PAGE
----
Yet that appears to be what's going on with Armstrong. The question that still remains unanswered, if it's ever been asked at all, would seem to be -- what's the end game? What is it the USADA ultimately hopes to accomplish before they put this whole matter to rest?

Have Armstrong break down in tears, say he was a bad boy, and beg for mercy? Will they throw him in a dungeon somewhere, waterboard him, burn him at the stake? What, exactly, will satisfy the "authorities" before they call off the hunt?

I, for one, don't know whether Lance Armstrong cheated or not. And you know what else? After all this time, money, legal wrangling, print and sound bytes, and other hype -- I weary of the hunt, even as a spectator. It just doesn't matter anymore and I don't care. I further dare say Armstrong reached much the same conclusion when he decided to stop being an active combatant in this whole sordid affair, and get on with his life elsewhere.

It would be nice if others would stop spending tax-payer dollars trying to get Clark Kent to finally admit he had a magic potion that turned him into Superman, and find something better to do with our money.

This whole thing is starting to get like the never-ending quest to find Jimmy Hoffa's remains, with one notable difference. Lance Armstrong is very much alive and currently doing a lot of good things for a lot of people, particularly children, through his foundation. THIS is who they want to paint as something evil?  Those that would say that he cheated at bike races and the on-going charitable work are entirely two different things, apples and oranges if you will, might want to consider that without his cycling career, dirty or not, there likely wouldn't BE any such foundation.  So in that respect, they are indeed related, and in the end, something very good became of it.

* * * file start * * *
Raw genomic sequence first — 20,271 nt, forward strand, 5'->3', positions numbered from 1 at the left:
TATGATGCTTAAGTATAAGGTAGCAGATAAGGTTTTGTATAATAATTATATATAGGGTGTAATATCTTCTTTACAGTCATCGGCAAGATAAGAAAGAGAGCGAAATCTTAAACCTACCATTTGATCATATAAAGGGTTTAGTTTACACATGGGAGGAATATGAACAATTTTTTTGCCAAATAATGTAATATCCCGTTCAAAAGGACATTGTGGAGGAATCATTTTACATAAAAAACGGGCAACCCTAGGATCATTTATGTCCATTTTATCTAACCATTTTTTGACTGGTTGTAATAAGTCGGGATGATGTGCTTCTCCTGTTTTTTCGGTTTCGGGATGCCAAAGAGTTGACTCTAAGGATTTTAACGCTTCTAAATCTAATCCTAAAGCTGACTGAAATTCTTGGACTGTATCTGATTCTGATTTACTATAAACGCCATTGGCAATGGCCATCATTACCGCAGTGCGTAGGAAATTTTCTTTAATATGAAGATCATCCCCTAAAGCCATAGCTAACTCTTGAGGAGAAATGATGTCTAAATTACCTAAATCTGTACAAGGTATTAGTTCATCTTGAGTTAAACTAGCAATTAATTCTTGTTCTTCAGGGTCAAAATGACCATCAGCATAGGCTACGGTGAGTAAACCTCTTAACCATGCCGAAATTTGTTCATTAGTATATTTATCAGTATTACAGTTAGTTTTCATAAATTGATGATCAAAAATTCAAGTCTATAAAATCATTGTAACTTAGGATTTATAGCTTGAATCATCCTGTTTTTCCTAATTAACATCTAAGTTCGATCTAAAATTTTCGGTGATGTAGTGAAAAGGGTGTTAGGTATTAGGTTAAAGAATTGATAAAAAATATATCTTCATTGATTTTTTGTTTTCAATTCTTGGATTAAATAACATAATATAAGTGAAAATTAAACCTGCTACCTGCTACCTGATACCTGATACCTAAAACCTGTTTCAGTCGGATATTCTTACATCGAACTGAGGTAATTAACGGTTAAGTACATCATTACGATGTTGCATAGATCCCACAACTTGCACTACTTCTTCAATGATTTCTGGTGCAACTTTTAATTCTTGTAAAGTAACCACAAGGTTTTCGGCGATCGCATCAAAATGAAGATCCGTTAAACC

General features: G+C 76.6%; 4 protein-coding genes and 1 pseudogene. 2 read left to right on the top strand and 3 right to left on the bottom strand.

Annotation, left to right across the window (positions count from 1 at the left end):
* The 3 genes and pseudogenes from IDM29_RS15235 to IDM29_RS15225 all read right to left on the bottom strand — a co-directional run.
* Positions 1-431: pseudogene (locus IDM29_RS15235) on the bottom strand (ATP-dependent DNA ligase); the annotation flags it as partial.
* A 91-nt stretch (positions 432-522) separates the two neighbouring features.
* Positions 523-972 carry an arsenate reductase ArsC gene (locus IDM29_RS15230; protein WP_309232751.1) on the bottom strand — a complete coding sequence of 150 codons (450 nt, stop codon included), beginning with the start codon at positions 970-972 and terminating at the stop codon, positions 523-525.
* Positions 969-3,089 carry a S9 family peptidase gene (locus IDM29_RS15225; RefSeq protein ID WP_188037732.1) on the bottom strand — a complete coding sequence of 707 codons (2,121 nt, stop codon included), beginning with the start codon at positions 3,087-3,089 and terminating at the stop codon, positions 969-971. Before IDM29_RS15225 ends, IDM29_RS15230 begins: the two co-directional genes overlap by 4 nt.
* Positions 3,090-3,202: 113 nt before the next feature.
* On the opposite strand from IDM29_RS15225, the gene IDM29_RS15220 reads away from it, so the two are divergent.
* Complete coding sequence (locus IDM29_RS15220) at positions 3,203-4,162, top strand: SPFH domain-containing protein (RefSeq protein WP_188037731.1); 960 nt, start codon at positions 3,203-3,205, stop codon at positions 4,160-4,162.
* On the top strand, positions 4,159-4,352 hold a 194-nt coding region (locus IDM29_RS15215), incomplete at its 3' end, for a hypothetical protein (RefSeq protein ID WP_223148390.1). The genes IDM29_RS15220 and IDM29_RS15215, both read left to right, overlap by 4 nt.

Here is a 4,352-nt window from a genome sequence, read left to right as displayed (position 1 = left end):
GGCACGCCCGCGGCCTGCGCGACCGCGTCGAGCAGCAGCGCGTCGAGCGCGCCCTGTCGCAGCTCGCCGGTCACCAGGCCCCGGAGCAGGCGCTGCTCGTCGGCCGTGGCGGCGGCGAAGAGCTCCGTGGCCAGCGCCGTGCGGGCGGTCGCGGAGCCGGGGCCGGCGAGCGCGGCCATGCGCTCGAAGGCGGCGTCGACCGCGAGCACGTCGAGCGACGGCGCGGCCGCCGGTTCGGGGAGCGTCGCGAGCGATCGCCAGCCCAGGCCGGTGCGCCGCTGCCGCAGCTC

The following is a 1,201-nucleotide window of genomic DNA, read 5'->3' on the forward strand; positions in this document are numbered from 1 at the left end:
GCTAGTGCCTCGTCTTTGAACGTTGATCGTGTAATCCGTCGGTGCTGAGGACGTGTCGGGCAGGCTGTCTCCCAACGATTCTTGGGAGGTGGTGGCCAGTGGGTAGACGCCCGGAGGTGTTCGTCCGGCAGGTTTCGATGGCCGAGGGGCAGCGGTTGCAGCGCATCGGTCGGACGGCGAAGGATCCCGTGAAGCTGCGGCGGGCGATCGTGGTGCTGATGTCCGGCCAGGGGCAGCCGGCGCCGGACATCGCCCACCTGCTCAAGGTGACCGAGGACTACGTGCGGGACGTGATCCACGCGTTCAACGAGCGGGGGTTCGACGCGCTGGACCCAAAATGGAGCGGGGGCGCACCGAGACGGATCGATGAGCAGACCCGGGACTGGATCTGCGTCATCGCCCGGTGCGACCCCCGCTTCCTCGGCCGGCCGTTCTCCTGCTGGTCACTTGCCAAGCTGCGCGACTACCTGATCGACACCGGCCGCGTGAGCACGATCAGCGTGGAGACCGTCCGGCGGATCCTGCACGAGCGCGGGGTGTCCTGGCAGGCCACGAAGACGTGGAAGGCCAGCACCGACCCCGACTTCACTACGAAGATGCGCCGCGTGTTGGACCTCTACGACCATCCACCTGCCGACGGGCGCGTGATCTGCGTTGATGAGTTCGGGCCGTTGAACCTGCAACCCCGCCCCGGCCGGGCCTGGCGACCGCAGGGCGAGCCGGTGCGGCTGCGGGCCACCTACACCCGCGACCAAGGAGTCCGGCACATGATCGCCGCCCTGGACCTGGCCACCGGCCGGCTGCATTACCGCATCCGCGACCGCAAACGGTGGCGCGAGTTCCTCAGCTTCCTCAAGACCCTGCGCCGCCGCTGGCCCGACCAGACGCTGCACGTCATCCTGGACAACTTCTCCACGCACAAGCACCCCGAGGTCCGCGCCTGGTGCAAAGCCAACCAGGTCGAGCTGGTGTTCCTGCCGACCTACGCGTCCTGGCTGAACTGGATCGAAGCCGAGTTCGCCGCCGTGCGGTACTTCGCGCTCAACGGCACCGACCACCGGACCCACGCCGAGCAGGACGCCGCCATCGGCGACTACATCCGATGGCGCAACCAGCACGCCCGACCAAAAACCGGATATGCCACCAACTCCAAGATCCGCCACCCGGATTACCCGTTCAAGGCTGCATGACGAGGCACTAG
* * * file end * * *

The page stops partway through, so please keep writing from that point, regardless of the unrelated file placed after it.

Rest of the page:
No one in their right mind would seriously consider Armstrong to be any sort of threat to society. Leave the man alone, and not only will he be just fine, but he'll help countless others to get better too.

Enough with the persecution of Armstrong already. Like the original Salem witch trials, the only people it seems to matter to are those that have nothing better to do with their lives than make someone else's life miserable.

In hindsight, who indeed turned out to be the evil ones when all that happened back in 1692?

This current madness needs to STOP.


  1. With all due respect Mr. Leach, you are way off on this.